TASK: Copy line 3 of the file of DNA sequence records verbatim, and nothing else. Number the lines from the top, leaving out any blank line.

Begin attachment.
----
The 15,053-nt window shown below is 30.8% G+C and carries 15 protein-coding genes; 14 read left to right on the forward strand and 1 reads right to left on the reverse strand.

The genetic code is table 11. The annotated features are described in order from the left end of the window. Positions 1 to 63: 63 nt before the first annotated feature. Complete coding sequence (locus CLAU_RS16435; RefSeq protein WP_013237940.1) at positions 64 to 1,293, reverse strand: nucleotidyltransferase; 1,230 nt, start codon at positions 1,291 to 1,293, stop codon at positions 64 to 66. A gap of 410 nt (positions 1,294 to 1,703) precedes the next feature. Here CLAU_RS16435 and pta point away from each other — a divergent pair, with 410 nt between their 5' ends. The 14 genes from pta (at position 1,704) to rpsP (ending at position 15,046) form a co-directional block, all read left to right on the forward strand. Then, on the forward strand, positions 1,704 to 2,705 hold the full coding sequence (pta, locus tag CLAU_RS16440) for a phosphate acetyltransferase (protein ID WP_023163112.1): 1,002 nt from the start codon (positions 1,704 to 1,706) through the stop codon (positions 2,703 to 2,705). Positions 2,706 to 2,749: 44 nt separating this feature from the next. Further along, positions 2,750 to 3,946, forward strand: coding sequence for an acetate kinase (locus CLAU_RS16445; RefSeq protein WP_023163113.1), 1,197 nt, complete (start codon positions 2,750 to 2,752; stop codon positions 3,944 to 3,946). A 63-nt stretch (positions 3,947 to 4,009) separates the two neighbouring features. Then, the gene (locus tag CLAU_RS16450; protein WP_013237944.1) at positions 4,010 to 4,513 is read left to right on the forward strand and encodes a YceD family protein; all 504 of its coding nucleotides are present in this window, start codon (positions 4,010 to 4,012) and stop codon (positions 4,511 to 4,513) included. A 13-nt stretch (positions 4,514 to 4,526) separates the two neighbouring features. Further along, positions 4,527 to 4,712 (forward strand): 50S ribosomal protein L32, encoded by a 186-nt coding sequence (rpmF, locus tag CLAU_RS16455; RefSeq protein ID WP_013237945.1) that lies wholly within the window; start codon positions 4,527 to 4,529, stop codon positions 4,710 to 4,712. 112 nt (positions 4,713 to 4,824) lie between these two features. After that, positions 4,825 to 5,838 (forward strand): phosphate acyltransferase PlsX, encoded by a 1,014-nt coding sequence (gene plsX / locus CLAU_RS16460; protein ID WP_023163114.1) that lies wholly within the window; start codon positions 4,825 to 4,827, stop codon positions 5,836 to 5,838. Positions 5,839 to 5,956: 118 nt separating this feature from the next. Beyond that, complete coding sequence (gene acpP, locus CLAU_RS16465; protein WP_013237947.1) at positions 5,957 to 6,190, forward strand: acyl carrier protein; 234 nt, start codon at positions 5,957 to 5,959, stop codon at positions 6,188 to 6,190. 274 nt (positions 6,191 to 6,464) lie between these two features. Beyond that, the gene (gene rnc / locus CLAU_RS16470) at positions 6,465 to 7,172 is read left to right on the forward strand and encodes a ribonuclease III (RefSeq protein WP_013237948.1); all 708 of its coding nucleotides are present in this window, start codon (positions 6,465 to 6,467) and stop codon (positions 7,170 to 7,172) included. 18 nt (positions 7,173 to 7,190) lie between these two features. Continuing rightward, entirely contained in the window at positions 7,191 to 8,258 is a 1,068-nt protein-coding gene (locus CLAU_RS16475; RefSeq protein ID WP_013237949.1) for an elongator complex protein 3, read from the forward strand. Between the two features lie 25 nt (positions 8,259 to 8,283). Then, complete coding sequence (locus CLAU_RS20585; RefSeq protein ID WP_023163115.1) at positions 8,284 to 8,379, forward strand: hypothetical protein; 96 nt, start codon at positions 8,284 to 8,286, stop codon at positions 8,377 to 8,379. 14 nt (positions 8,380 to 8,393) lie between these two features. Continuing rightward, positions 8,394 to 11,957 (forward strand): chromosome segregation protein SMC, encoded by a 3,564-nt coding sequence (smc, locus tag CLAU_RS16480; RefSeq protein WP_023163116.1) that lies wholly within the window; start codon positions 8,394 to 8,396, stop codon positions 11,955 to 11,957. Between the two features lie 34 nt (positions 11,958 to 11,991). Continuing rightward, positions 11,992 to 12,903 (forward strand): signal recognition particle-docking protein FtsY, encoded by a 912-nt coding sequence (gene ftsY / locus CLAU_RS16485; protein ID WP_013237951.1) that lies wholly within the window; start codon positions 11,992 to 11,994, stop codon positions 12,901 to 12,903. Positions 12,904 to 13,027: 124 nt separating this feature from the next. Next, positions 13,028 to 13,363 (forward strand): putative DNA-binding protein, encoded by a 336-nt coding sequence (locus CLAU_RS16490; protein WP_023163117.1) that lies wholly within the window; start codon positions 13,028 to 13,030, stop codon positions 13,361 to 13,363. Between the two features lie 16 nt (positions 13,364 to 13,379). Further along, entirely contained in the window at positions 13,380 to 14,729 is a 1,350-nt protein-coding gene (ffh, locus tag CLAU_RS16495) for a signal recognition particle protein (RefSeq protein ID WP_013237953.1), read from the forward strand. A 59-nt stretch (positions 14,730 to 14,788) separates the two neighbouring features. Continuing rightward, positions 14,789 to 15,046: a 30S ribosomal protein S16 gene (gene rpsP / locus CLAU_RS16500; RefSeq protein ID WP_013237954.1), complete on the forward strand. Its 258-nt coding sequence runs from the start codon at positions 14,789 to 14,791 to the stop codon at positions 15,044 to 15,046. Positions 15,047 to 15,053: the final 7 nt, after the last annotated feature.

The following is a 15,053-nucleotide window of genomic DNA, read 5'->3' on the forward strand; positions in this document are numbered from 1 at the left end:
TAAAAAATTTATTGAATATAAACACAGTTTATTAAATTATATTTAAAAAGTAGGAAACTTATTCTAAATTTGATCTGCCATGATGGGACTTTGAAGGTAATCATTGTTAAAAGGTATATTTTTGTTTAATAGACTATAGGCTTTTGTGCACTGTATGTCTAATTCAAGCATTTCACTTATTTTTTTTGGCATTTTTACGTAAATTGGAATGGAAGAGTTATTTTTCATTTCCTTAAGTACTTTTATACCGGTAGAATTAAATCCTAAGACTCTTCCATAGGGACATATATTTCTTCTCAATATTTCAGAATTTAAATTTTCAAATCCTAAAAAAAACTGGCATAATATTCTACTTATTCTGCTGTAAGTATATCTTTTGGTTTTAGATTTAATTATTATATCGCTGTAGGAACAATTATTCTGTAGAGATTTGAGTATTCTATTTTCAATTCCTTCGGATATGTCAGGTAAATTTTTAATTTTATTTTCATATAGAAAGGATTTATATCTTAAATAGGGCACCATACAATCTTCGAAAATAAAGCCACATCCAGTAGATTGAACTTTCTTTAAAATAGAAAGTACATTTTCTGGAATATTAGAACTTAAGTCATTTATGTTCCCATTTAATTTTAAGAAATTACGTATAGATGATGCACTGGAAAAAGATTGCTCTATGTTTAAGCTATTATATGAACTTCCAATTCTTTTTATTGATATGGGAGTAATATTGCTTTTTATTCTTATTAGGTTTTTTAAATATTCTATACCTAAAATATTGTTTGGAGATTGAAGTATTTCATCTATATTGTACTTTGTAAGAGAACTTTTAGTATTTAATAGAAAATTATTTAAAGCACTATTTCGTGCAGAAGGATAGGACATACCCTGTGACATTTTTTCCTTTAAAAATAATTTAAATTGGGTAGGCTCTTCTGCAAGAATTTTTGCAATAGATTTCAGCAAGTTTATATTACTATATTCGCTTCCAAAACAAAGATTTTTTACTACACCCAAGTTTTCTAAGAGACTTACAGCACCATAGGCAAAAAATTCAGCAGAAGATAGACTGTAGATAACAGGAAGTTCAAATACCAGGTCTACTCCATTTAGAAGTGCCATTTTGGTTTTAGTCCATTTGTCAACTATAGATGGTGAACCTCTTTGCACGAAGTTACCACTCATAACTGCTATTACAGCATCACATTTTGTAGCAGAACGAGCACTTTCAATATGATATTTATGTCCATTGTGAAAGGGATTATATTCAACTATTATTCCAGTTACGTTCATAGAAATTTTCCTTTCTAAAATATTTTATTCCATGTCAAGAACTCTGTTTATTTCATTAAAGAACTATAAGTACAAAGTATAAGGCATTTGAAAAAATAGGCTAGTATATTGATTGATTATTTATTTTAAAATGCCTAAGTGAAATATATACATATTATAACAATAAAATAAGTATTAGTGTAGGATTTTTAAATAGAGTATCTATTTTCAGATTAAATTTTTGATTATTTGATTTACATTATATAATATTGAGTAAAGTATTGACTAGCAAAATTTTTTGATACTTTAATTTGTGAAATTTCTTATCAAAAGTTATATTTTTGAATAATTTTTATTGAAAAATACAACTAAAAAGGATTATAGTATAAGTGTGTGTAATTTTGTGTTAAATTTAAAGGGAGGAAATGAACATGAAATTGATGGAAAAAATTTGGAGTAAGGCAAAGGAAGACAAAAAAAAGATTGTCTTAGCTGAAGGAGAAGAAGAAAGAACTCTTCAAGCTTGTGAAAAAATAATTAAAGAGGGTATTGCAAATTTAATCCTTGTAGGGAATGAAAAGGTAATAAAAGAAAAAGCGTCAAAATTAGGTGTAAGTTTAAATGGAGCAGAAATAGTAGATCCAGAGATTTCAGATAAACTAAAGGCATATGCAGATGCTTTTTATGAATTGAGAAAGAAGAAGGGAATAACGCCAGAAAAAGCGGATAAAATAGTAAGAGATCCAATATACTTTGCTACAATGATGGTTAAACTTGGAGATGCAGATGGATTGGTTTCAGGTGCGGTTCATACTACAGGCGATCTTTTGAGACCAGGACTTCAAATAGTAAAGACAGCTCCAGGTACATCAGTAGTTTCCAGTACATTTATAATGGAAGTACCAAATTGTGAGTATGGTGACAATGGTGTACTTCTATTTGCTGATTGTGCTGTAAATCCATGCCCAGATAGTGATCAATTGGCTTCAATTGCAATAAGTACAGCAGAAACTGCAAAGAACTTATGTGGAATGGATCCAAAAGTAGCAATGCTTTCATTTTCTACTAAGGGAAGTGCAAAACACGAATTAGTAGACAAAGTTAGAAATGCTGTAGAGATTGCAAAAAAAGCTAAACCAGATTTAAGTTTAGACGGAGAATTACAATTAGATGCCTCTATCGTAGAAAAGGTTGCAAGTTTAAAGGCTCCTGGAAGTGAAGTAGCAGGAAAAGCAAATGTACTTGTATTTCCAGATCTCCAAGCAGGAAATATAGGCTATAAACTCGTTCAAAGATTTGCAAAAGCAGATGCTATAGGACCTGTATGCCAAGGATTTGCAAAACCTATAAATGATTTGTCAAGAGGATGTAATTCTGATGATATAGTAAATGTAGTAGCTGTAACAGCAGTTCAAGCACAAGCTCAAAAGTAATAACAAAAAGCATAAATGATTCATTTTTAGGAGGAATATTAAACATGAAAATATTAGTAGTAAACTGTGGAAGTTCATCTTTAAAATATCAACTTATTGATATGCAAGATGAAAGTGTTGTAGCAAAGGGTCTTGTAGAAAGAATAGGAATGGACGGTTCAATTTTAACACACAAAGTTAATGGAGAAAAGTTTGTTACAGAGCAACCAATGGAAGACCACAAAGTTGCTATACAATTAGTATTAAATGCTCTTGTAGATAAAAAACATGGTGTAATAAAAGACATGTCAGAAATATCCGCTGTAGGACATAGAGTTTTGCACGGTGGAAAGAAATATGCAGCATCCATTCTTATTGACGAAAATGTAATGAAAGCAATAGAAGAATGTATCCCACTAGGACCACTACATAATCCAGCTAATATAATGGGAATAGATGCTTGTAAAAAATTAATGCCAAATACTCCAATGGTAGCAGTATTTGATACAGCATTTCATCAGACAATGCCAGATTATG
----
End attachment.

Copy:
The following is a 15,053-nucleotide window of genomic DNA, read 5'->3' on the forward strand; positions in this document are numbered from 1 at the left end: